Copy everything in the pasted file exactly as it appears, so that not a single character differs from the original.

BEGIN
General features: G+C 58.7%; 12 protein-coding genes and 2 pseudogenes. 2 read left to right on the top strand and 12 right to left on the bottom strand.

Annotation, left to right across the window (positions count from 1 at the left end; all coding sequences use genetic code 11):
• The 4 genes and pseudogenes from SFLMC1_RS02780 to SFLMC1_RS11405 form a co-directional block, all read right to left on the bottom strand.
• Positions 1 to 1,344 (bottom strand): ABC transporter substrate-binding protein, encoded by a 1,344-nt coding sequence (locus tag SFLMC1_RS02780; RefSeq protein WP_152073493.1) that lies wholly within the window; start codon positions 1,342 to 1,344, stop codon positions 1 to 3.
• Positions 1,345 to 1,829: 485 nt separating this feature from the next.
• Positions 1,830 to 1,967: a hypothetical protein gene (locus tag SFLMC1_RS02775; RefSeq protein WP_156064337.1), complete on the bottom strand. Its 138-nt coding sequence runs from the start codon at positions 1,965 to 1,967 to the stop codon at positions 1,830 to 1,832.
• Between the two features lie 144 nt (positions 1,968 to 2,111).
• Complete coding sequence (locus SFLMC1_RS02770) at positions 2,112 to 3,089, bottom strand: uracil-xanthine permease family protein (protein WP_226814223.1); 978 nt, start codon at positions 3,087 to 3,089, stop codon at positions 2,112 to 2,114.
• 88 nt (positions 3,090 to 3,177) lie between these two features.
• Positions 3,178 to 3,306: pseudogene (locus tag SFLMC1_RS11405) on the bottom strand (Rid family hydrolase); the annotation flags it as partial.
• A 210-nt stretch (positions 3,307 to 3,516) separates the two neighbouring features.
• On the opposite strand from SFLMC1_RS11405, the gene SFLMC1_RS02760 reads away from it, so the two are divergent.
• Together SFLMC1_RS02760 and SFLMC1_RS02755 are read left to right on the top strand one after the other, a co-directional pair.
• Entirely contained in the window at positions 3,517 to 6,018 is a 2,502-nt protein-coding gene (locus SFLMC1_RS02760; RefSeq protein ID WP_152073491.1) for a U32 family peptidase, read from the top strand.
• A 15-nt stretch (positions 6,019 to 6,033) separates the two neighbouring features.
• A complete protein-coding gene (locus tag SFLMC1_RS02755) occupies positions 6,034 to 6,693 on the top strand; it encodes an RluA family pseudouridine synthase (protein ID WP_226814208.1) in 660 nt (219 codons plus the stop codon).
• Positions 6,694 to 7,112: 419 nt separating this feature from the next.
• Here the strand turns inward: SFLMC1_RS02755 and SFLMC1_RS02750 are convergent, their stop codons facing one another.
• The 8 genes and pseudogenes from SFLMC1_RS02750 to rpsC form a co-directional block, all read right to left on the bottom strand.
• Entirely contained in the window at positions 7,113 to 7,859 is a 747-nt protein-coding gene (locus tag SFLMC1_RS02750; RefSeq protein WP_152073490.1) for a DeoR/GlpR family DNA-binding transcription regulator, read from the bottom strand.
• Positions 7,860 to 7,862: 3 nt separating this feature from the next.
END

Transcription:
General features: G+C 58.7%; 12 protein-coding genes and 2 pseudogenes. 2 read left to right on the top strand and 12 right to left on the bottom strand.

Annotation, left to right across the window (positions count from 1 at the left end; all coding sequences use genetic code 11):
• The 4 genes and pseudogenes from SFLMC1_RS02780 to SFLMC1_RS11405 form a co-directional block, all read right to left on the bottom strand.
• Positions 1 to 1,344 (bottom strand): ABC transporter substrate-binding protein, encoded by a 1,344-nt coding sequence (locus tag SFLMC1_RS02780; RefSeq protein WP_152073493.1) that lies wholly within the window; start codon positions 1,342 to 1,344, stop codon positions 1 to 3.
• Positions 1,345 to 1,829: 485 nt separating this feature from the next.
• Positions 1,830 to 1,967: a hypothetical protein gene (locus tag SFLMC1_RS02775; RefSeq protein WP_156064337.1), complete on the bottom strand. Its 138-nt coding sequence runs from the start codon at positions 1,965 to 1,967 to the stop codon at positions 1,830 to 1,832.
• Between the two features lie 144 nt (positions 1,968 to 2,111).
• Complete coding sequence (locus SFLMC1_RS02770) at positions 2,112 to 3,089, bottom strand: uracil-xanthine permease family protein (protein WP_226814223.1); 978 nt, start codon at positions 3,087 to 3,089, stop codon at positions 2,112 to 2,114.
• 88 nt (positions 3,090 to 3,177) lie between these two features.
• Positions 3,178 to 3,306: pseudogene (locus tag SFLMC1_RS11405) on the bottom strand (Rid family hydrolase); the annotation flags it as partial.
• A 210-nt stretch (positions 3,307 to 3,516) separates the two neighbouring features.
• On the opposite strand from SFLMC1_RS11405, the gene SFLMC1_RS02760 reads away from it, so the two are divergent.
• Together SFLMC1_RS02760 and SFLMC1_RS02755 are read left to right on the top strand one after the other, a co-directional pair.
• Entirely contained in the window at positions 3,517 to 6,018 is a 2,502-nt protein-coding gene (locus SFLMC1_RS02760; RefSeq protein ID WP_152073491.1) for a U32 family peptidase, read from the top strand.
• A 15-nt stretch (positions 6,019 to 6,033) separates the two neighbouring features.
• A complete protein-coding gene (locus tag SFLMC1_RS02755) occupies positions 6,034 to 6,693 on the top strand; it encodes an RluA family pseudouridine synthase (protein ID WP_226814208.1) in 660 nt (219 codons plus the stop codon).
• Positions 6,694 to 7,112: 419 nt separating this feature from the next.
• Here the strand turns inward: SFLMC1_RS02755 and SFLMC1_RS02750 are convergent, their stop codons facing one another.
• The 8 genes and pseudogenes from SFLMC1_RS02750 to rpsC form a co-directional block, all read right to left on the bottom strand.
• Entirely contained in the window at positions 7,113 to 7,859 is a 747-nt protein-coding gene (locus tag SFLMC1_RS02750; RefSeq protein WP_152073490.1) for a DeoR/GlpR family DNA-binding transcription regulator, read from the bottom strand.
• Positions 7,860 to 7,862: 3 nt separating this feature from the next.